It is rated as easy, with only 65 feet of elevation gain, making it an opportunity for a perfect early morning walk.
Get on the Water at Grant Lake
The final lake on the loop is Grant Lake and is the premium choice for adrenaline-seekers.
Out of all the lakes in the loop, Grant Lake is the only one that permits water sports.
The lake is man-made, and depending on the water level, is a perfect setting for exciting water sports such as wakeboarding, jet skiing, and water skiing.
Boats are available for rent at the Grant Lake Marina, where you can reserve a campground reservation, purchase fishing gear, or have a bite at the marina’s café.
Hit Some Fresh Powder at June Mountain Ski Area
Locals refer to June Lake as the “Switzerland of California.”
During the winter, the mountains transform from a lively and bright summer adventure village into a peaceful and serene, snow-blanketed winter wonderland.
In the cold and wintry months, the June Mountain ski area is an excellent alternative to the tourist-occupied ski town of Mammoth Lakes, just 20 minutes south of June Lake.
At June Lake, the skiing is also much more family-friendly than the typical mountain getaway.
With various levels of paths, skiers and snowboarders of all varieties have the opportunity to enjoy miles of fresh powder to glide across.
If you prefer to observe the slopes, a ride on beautiful chair lifts will give you a bird’s eye view of the entire June Lake Loop.
Kids under 12 can ski for free!
Experience the Ancient and Unique Mono Lake
Just north of June Lake is the ancient and historic Mono Lake.
Experts believe Mono Lake is nearly 760,000 years old and was formed by a volcanic eruption in Long Valley and continues to be an active geologic area.
What makes Mono Lake truly unique is that there are no water outlets, causing the lake and its waters to become alkaline – high concentrations of salt accumulating from the runoff of the Mono Basin.
The lake is enormous, stretching an astonishing 45,000 acres and, at its lowest depth, is nearly 159 feet deep.
Thanks to unusual pH levels, the alkalinity of the lake creates an ideal habitat for brine shrimp and only exists in the confines of Mono Lake.
During the summer months, Mono Lake can inhabit a staggering 5-7 trillion brine shrimp at one time.
Because of the extreme surplus of shrimp in the water, the lake becomes a feeding ground for migratory birds and proves the essential ecological importance of Mono Lake on both a local and global scale.
Check Out the Tufa Formations on the South Shore
Tucked away on the shallow shores of Mono Lake are unusual rock formations called “The Tufas.”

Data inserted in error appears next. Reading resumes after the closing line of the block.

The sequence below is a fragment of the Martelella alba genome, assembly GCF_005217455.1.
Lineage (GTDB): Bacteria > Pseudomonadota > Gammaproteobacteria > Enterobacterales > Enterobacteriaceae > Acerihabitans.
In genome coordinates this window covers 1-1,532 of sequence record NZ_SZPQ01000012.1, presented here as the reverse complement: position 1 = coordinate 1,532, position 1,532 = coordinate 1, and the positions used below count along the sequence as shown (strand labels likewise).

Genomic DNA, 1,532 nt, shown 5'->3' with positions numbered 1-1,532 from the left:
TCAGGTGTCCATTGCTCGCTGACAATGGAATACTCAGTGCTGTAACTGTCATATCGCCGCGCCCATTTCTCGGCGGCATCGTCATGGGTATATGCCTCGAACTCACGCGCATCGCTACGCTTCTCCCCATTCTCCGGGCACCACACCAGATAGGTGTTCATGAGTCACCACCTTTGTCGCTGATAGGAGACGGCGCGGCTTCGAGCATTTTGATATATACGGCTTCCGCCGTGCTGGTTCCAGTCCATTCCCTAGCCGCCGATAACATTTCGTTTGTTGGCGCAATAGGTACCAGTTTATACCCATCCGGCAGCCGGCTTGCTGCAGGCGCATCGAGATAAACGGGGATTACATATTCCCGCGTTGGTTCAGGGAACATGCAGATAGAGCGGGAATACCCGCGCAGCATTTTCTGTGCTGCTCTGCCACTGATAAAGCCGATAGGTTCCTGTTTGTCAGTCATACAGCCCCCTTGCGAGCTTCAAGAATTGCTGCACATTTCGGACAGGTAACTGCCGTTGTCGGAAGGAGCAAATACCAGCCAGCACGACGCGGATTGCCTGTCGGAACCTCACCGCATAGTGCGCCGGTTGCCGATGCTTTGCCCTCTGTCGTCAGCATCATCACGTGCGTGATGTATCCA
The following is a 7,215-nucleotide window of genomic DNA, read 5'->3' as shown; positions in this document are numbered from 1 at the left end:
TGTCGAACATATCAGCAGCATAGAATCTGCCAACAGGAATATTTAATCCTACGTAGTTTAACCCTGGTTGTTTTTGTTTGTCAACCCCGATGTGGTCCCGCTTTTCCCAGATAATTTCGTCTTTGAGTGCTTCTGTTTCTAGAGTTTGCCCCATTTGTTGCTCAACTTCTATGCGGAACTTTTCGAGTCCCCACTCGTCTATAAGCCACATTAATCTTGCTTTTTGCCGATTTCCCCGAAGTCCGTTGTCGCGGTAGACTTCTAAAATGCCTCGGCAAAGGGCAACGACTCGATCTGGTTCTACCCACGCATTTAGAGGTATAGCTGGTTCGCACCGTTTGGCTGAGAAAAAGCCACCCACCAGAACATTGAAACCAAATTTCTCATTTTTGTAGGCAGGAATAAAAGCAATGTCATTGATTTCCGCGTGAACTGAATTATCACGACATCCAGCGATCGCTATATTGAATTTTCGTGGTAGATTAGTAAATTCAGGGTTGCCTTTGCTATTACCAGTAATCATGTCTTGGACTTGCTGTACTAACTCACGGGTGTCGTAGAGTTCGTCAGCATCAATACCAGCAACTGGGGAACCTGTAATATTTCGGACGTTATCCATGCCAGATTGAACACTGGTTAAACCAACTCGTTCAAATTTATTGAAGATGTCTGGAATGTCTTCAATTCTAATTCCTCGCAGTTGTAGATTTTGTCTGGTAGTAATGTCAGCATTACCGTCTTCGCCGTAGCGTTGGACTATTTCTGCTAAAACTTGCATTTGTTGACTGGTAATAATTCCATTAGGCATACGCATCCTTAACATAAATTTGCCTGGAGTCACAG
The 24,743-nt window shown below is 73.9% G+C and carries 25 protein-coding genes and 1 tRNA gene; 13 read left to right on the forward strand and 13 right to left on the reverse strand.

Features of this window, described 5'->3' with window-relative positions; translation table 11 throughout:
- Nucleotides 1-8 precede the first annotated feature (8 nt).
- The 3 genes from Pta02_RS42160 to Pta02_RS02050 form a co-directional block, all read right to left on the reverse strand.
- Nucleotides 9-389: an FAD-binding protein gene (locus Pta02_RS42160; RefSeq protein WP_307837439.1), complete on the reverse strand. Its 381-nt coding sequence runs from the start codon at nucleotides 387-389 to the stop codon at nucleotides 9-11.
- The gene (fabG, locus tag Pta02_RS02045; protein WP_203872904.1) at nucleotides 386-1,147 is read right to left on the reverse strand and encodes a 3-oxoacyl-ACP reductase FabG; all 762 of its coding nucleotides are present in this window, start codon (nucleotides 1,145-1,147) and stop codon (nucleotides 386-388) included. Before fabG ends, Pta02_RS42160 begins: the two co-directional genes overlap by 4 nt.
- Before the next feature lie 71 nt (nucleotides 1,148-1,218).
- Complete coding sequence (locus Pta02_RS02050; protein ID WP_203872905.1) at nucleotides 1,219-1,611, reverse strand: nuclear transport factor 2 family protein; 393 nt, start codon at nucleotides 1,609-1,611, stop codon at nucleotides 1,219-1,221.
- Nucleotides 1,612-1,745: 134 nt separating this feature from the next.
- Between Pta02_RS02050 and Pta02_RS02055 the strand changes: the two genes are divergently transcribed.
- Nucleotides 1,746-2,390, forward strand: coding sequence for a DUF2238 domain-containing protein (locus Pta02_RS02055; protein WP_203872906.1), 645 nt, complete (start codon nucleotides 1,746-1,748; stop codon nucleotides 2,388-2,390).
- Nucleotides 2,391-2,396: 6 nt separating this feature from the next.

Resembling stalagmites, the tufas are limestone columns developed over centuries beneath the surface.
With the high alkalinity of the lake and the absence of water outlets, the chemistry of the tufa’s formation has made years of morphology.
As water levels have subsided, the tufas are now fully in view, emerging from the surface of the water and what remains is a truly unusual natural phenomenon.
Don’t Miss the Whoa Nellie Deli
You may ask yourself, “What is so special about a small-town gas station deli?”
But stay with me here.
The Whoa Nellie Deli is in partnership with the Tioga Gas Mart at the corner of 395 and Tioga Pass Rd, the intersection that leads you to Yosemite in Lee Vining, just 15 minutes north of June Lake.
From the outside, it looks like a regular gas station in the middle of nowhere.
Inside, you will notice the establishment is more of a catch-all visitors center and café than your typical rural convenience store.
In addition to your regular pit-stop knick-knacks, you can find backcountry permits and trail maps from seasoned travelers eager to give advice about adventures waiting to be discovered.
Where Whoa Nellie sets itself apart is the deli experience.
Specializing in BBQ, Chef AJ and his team have crafted an excellent selection and quality menu of southern favorites with all the flavor of the Carolinas.
Leaving no one out, they also have high-quality items for the pickiest tastes, such as amazing fish tacos, cheesy pizza for the kids, salads, and burgers.
The true joy of the deli is the location and the travelers it brings.
During the summer, bands will grace the outdoor patio with live music and the deli will sell beer and wine for guests to enjoy.
During these summer nights, at any given time you may find yourself sharing a table with photographers, thru-hikers, scientists, and historians.
The deli transforms into a melting pot of diverse individuals with the most engaging and unbelievable stories you may uncover in the Sierras.
Cast a Line in the Crystal-Clear Waters of the June Lake Loop
Along the June Lake Loop is a variety of excellent fishing opportunities.